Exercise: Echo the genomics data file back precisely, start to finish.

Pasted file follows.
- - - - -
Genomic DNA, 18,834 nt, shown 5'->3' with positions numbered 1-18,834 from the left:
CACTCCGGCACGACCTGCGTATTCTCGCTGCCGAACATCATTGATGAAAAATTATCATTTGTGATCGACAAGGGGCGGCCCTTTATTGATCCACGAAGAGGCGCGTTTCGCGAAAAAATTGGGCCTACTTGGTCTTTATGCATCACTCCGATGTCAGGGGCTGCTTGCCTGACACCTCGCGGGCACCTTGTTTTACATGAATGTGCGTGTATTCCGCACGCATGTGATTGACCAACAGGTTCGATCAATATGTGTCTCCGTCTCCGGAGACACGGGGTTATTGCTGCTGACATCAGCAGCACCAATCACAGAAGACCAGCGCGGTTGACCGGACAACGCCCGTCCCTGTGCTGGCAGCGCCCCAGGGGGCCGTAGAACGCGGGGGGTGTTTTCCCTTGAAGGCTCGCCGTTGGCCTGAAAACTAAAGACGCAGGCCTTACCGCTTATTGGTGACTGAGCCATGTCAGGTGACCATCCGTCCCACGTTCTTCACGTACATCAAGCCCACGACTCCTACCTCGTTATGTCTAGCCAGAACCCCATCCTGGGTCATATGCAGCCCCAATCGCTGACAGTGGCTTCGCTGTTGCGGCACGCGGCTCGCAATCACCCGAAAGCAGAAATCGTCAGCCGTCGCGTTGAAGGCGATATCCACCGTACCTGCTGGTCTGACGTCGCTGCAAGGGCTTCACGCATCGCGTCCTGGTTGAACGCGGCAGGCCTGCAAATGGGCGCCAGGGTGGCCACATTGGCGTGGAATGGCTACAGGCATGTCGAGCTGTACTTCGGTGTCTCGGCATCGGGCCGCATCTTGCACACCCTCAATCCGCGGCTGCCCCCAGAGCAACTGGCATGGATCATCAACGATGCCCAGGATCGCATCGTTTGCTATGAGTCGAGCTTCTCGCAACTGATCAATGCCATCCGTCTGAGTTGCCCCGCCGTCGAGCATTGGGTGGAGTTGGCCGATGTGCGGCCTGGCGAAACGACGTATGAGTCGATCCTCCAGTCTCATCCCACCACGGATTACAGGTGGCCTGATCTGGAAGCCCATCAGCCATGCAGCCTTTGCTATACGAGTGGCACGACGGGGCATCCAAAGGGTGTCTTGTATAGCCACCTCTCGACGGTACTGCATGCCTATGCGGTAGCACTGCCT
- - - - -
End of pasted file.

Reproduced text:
Genomic DNA, 18,834 nt, shown 5'->3' with positions numbered 1-18,834 from the left:
CACTCCGGCACGACCTGCGTATTCTCGCTGCCGAACATCATTGATGAAAAATTATCATTTGTGATCGACAAGGGGCGGCCCTTTATTGATCCACGAAGAGGCGCGTTTCGCGAAAAAATTGGGCCTACTTGGTCTTTATGCATCACTCCGATGTCAGGGGCTGCTTGCCTGACACCTCGCGGGCACCTTGTTTTACATGAATGTGCGTGTATTCCGCACGCATGTGATTGACCAACAGGTTCGATCAATATGTGTCTCCGTCTCCGGAGACACGGGGTTATTGCTGCTGACATCAGCAGCACCAATCACAGAAGACCAGCGCGGTTGACCGGACAACGCCCGTCCCTGTGCTGGCAGCGCCCCAGGGGGCCGTAGAACGCGGGGGGTGTTTTCCCTTGAAGGCTCGCCGTTGGCCTGAAAACTAAAGACGCAGGCCTTACCGCTTATTGGTGACTGAGCCATGTCAGGTGACCATCCGTCCCACGTTCTTCACGTACATCAAGCCCACGACTCCTACCTCGTTATGTCTAGCCAGAACCCCATCCTGGGTCATATGCAGCCCCAATCGCTGACAGTGGCTTCGCTGTTGCGGCACGCGGCTCGCAATCACCCGAAAGCAGAAATCGTCAGCCGTCGCGTTGAAGGCGATATCCACCGTACCTGCTGGTCTGACGTCGCTGCAAGGGCTTCACGCATCGCGTCCTGGTTGAACGCGGCAGGCCTGCAAATGGGCGCCAGGGTGGCCACATTGGCGTGGAATGGCTACAGGCATGTCGAGCTGTACTTCGGTGTCTCGGCATCGGGCCGCATCTTGCACACCCTCAATCCGCGGCTGCCCCCAGAGCAACTGGCATGGATCATCAACGATGCCCAGGATCGCATCGTTTGCTATGAGTCGAGCTTCTCGCAACTGATCAATGCCATCCGTCTGAGTTGCCCCGCCGTCGAGCATTGGGTGGAGTTGGCCGATGTGCGGCCTGGCGAAACGACGTATGAGTCGATCCTCCAGTCTCATCCCACCACGGATTACAGGTGGCCTGATCTGGAAGCCCATCAGCCATGCAGCCTTTGCTATACGAGTGGCACGACGGGGCATCCAAAGGGTGTCTTGTATAGCCACCTCTCGACGGTACTGCATGCCTATGCGGTAGCACTGCCT